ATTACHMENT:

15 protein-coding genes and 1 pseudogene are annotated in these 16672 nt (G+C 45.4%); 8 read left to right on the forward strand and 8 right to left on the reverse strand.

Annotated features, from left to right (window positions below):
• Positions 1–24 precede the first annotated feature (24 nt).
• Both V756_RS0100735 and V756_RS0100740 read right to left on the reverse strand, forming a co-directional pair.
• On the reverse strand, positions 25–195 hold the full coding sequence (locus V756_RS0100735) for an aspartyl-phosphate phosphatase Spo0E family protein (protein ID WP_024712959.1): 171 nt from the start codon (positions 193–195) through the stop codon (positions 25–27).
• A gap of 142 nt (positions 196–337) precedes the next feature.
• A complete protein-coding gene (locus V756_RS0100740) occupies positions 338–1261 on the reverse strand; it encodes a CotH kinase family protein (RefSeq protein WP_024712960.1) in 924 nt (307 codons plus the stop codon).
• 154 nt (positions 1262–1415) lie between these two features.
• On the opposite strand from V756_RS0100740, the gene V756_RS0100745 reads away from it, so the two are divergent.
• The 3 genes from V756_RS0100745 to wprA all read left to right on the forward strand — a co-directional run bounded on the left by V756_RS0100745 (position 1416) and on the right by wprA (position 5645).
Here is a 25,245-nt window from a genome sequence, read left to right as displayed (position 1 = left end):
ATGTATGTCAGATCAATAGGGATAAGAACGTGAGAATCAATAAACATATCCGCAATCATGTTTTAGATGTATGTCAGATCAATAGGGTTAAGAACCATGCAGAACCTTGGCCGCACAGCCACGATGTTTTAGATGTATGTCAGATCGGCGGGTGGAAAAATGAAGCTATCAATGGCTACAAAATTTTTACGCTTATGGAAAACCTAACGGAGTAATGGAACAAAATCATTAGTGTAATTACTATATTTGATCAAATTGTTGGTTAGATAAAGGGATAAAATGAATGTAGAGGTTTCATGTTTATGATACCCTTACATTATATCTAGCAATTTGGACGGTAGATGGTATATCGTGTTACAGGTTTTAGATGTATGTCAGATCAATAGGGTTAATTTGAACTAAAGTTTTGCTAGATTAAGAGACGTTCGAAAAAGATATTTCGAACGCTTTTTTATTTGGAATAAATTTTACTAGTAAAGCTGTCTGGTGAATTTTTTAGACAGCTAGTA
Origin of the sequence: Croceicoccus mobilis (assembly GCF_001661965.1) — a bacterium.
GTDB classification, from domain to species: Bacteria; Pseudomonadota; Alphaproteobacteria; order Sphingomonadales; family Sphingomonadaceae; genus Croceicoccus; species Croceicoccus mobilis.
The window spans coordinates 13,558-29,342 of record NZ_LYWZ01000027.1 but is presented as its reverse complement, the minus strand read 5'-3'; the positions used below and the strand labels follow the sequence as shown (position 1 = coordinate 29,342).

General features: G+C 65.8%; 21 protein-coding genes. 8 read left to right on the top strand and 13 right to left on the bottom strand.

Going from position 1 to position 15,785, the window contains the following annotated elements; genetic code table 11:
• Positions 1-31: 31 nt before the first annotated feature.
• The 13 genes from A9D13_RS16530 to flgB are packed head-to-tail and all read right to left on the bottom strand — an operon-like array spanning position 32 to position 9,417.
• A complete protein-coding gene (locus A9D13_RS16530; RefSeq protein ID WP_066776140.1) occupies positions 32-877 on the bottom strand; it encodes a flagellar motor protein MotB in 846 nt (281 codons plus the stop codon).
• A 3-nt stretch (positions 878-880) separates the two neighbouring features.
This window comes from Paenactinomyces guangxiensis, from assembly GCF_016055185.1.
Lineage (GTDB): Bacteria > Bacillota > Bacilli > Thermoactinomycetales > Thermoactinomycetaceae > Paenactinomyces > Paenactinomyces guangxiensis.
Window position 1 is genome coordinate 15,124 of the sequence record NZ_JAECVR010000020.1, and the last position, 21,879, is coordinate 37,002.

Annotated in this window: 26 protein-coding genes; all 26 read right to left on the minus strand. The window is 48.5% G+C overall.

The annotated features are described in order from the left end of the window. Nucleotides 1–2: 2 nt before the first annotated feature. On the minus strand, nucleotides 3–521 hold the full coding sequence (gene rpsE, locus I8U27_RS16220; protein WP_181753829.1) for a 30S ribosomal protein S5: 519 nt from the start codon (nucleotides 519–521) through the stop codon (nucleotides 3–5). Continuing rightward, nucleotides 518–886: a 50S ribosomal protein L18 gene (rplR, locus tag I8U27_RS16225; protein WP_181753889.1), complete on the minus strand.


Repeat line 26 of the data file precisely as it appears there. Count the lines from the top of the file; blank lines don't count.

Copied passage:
The annotated features are described in order from the left end of the window. Nucleotides 1–2: 2 nt before the first annotated feature. On the minus strand, nucleotides 3–521 hold the full coding sequence (gene rpsE, locus I8U27_RS16220; protein WP_181753829.1) for a 30S ribosomal protein S5: 519 nt from the start codon (nucleotides 519–521) through the stop codon (nucleotides 3–5). Continuing rightward, nucleotides 518–886: a 50S ribosomal protein L18 gene (rplR, locus tag I8U27_RS16225; protein WP_181753889.1), complete on the minus strand.